Because it was 3:30 am and I had exhausted the contents of cute kittens on the Internet, I found myself on PubMed. Just for fun, I decided to type in the name of a common medical condition that a family member has to see if anything interesting had come out on it.
I couldn’t believe how much I could glean from the dense titles. Not only did I recognize individual terms, but I understood larger concepts about why those terms could and should be related in the first place. All of a sudden, I had context. I could recall a few characteristics about a certain physiologic condition, a few underlying mechanisms about a cell signalling pathway, a few cytokines, a few relevant diseases.
This is the first time I have ever understood anything on PubMed unrelated to very narrow research projects.
“Leukocyte adhesion deficiency.” ”Subclinical left ventricular dysfunction.” ”Population-based cohort study.” ”Fumarates.” ”Hyperkeratosis.” ”Thrombocytopenia.” ”Ankylosing spondylitis.” ”Serum IL-16 levels.” ”Suppression of VEGFR2 expression in human endothelial cells.”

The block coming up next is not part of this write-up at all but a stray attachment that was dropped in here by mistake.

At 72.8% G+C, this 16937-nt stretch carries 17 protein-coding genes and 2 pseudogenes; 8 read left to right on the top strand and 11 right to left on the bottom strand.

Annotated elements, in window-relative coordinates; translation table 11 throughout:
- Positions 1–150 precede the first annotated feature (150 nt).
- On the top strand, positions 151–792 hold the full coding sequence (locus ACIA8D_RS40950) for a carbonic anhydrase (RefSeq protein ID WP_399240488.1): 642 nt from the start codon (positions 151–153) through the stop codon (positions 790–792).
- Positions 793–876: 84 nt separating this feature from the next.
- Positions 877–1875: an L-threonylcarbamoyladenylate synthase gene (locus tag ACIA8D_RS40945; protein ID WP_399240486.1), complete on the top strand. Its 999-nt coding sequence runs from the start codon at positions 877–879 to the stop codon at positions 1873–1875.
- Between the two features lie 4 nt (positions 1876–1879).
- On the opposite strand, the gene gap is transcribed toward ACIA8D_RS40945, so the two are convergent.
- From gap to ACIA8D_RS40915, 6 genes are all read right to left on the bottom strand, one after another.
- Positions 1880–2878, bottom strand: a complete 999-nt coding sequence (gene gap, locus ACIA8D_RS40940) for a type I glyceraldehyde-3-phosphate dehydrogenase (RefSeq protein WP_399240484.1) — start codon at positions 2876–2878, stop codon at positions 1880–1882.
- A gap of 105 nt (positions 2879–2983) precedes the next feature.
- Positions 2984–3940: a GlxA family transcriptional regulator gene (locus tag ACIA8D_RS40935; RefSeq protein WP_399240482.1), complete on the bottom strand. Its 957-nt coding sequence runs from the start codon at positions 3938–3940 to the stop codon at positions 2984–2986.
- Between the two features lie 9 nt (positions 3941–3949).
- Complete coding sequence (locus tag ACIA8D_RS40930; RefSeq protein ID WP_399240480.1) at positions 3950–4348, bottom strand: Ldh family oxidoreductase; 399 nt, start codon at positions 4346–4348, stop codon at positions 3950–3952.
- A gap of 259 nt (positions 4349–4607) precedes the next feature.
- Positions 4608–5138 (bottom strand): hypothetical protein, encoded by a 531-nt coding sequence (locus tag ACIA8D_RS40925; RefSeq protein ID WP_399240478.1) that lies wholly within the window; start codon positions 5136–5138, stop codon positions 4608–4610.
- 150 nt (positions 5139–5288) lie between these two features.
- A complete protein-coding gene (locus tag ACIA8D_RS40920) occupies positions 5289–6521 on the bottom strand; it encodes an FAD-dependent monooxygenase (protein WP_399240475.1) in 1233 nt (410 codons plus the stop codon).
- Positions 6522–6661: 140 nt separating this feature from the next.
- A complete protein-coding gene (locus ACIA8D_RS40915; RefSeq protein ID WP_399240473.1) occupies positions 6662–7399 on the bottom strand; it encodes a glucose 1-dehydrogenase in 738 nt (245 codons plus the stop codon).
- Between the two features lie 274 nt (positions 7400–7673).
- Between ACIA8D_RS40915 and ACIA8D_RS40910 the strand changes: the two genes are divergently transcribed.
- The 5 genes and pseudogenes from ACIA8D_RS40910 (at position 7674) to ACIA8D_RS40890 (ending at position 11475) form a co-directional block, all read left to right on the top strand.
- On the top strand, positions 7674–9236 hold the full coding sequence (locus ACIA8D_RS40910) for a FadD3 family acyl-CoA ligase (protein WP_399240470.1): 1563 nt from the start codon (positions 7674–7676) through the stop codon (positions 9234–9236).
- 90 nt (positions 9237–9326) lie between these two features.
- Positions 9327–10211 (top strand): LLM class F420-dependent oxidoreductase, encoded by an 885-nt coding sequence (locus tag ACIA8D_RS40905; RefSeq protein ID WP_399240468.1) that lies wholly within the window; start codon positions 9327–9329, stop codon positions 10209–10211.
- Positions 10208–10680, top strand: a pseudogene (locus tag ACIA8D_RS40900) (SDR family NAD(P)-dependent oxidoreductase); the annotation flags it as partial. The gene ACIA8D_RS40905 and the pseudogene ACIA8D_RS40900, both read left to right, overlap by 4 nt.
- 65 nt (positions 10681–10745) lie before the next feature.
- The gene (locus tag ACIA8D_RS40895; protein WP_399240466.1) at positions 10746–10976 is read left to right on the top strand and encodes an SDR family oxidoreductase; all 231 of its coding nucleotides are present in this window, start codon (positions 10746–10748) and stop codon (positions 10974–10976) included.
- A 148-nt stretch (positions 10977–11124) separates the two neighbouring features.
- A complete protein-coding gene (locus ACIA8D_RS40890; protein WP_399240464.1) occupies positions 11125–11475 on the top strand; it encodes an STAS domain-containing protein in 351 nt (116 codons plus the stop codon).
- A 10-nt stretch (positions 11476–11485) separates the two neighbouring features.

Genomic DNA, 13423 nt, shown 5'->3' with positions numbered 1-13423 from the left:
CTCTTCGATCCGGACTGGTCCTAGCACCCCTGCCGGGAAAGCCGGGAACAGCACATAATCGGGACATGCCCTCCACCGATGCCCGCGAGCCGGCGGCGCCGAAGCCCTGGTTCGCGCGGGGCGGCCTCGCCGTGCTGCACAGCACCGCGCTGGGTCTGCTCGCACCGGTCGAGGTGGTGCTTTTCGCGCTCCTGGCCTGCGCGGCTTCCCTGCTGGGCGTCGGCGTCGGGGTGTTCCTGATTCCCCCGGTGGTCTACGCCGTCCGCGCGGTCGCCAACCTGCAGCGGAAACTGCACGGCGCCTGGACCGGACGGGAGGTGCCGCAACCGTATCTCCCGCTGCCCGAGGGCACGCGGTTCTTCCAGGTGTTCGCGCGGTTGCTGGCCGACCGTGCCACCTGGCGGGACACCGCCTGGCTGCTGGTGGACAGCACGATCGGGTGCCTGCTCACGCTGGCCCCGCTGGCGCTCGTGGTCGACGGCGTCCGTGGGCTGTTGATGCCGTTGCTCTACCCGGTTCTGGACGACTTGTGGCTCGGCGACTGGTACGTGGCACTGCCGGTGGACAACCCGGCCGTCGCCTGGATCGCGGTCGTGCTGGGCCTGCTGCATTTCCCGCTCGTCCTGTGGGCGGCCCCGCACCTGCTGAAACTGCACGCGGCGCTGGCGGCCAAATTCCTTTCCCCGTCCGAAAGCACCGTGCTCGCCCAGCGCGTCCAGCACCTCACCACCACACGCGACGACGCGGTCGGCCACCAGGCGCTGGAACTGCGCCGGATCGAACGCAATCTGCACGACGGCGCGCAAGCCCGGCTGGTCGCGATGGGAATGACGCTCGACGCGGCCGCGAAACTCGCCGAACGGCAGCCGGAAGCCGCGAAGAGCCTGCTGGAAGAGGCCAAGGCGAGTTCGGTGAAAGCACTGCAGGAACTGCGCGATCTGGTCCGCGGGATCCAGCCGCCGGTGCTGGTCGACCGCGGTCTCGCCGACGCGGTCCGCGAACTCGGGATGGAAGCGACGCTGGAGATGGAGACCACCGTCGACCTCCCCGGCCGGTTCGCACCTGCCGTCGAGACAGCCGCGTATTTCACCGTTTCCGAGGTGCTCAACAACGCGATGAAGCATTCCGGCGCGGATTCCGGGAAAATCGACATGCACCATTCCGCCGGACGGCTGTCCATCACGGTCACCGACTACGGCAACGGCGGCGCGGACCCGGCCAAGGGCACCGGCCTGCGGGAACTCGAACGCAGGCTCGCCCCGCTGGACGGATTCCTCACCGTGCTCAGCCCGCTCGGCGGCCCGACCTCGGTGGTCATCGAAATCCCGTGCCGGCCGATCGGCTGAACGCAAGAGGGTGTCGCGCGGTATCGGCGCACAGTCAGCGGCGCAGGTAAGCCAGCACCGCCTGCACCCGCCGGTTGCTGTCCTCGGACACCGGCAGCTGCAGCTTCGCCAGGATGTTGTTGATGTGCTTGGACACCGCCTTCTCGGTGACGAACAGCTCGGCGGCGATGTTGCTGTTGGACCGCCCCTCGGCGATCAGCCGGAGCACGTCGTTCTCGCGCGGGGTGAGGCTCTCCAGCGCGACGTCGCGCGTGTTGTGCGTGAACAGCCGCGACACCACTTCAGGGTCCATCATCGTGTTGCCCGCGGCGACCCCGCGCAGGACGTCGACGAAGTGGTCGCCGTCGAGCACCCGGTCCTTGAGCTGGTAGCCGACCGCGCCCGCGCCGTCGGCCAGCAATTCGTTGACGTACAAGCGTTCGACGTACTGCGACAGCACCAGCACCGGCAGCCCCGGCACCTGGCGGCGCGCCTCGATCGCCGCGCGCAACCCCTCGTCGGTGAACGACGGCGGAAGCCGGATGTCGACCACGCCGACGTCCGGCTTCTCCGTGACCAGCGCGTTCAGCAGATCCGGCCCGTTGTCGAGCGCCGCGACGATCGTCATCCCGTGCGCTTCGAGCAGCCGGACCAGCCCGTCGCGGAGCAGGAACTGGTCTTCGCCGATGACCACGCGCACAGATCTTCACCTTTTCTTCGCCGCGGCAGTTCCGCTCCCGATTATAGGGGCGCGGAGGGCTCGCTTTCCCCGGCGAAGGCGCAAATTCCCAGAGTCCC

Now it is 4 am and I feel that–despite the doubts–something indeed has happened to my brain this past year. My classmates and I moan how much we have forgotten about the little we seem to have learned–and that there is still so much out there that we don’t have the slightest clue about. This may still be true. But the frustration over the details I have forgotten is now outweighed by sheer amazement as I interpret the cumbersome jargon-y titles that had been out of reach to me mere months ago.
Interestingly enough, this insight did not come after an exam, during a lecture or discussion, or even during regular hours. It snuck in, on the tails of cute kittens on YouTube, on a quiet Monday night/morning.
I still cannot fathom the day when I will ever be an authority on anything. But then I consider the 16-year-old me who began her first research experience in a laboratory while taking AP Biology. I committed hours of (often fruitless) background research on PubMed–wading through foreign and incomprehensible knowledge and concepts, lost and lacking any way to distinguish what was relevant and the big deals from the smaller ones. From that vantage point, breaking into a literate scientific circle seemed decades away.
Thinking about that version of me, I still cannot quite believe where I am now either–breaking in.
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